Clive fled from Zimbabwe - now it won’t have him back
    Africa on the menu: Three foodie friends want to popularise dishes from the continent

    Africa on the menu

    Three foodie friends want to popularise dishes from the hot new continent
    Donna Karan is stepping down after 30 years - so who will fill the DKNY creator's boots?

    Who will fill Donna Karan's boots?

    The designer is stepping down as Chief Designer of DKNY after 30 years. Alexander Fury looks back at the career of 'America's Chanel'
    10 best statement lightbulbs

    10 best statement lightbulbs

    Dare to bare with some out-of-the-ordinary illumination
    Wimbledon 2015: Heather Watson - 'I had Serena's poster on my wall – now I'm playing her'

    Heather Watson: 'I had Serena's poster on my wall – now I'm playing her'

    Briton pumped up for dream meeting with world No 1
    Wimbledon 2015: Nick Bollettieri - It's time for big John Isner to produce the goods to go with his thumping serve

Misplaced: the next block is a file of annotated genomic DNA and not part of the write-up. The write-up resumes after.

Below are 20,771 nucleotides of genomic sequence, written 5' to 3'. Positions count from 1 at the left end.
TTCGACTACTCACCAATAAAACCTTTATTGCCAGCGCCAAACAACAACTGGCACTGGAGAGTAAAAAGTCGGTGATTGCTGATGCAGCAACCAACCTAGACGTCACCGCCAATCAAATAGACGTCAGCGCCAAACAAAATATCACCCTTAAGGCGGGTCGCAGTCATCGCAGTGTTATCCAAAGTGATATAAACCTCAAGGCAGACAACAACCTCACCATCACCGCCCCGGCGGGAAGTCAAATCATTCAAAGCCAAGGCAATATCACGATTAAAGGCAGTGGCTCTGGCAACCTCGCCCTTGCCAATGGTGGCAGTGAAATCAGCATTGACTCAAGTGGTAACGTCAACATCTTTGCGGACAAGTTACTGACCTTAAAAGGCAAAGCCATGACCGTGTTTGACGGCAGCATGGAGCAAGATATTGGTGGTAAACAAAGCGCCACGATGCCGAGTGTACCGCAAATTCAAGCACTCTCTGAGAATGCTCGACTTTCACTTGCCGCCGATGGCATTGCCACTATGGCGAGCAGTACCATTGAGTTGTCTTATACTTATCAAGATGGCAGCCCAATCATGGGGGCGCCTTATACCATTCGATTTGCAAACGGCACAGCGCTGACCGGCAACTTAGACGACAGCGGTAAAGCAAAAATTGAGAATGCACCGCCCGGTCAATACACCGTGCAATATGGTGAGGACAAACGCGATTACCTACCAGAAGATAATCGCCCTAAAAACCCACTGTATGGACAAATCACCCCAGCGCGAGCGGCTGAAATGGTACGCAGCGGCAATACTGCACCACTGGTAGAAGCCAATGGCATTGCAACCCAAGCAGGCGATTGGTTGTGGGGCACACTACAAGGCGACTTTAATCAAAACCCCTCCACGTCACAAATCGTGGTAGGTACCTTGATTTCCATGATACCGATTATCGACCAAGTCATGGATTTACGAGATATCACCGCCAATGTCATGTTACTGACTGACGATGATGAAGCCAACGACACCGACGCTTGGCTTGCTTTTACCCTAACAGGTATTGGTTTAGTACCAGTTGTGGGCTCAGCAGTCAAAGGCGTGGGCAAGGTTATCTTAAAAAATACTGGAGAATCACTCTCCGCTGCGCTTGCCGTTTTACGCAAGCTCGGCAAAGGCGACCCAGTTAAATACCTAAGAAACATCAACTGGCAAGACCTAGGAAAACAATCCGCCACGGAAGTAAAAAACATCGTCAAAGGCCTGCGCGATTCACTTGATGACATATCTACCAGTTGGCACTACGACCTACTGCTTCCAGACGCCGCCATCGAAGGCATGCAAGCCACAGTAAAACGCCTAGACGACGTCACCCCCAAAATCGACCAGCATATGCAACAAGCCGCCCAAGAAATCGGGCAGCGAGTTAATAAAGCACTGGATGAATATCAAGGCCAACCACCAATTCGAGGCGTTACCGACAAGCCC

Nick Bollettieri's Wimbledon Files

    It's time for big John Isner to produce the goods to go with his thumping serve
    Dustin Brown: Who is the tennis player who knocked Rafael Nadal out of Wimbeldon 2015?

    Dustin Brown

    Who is the German player that knocked Nadal out of Wimbeldon 2015?
    Ashes 2015: Damien Martyn - 'England are fired up again, just like in 2005...'

    Damien Martyn: 'England are fired up again, just like in 2005...'

    Australian veteran of that Ashes series, believes the hosts' may become unstoppable if they win the first Test
    Tour de France 2015: Twins Simon and Adam Yates have a mountain to climb during Tour of duty

    Twins have a mountain to climb during Tour of duty

    Yates brothers will target the steepest sections in bid to win a stage in France
    John Palmer: 'Goldfinger' of British crime was murdered, say police

    Murder of the Brink’s-MAT mastermind

    'Goldfinger' of British crime's life ended in a blaze of bullets, say police
    Forget little green men - aliens will look like humans, says Cambridge University evolution expert

    Forget little green men

    Leading evolutionary biologist says aliens will look like humans
    The Real Stories of Migrant Britain: An Algerian scientist adjusts to life working in a kebab shop

    The Real Stories of Migrant Britain

    An Algerian scientist struggles to adjust to her new life working in a Scottish kebab shop
    Bodyworlds museum: Dr Gunther von Hagens has battled legal threats, Parkinson's disease, and the threat of bankruptcy

    Dying dream of Doctor Death

    Dr Gunther von Hagens has battled legal threats, Parkinson's disease, and the threat of bankruptcy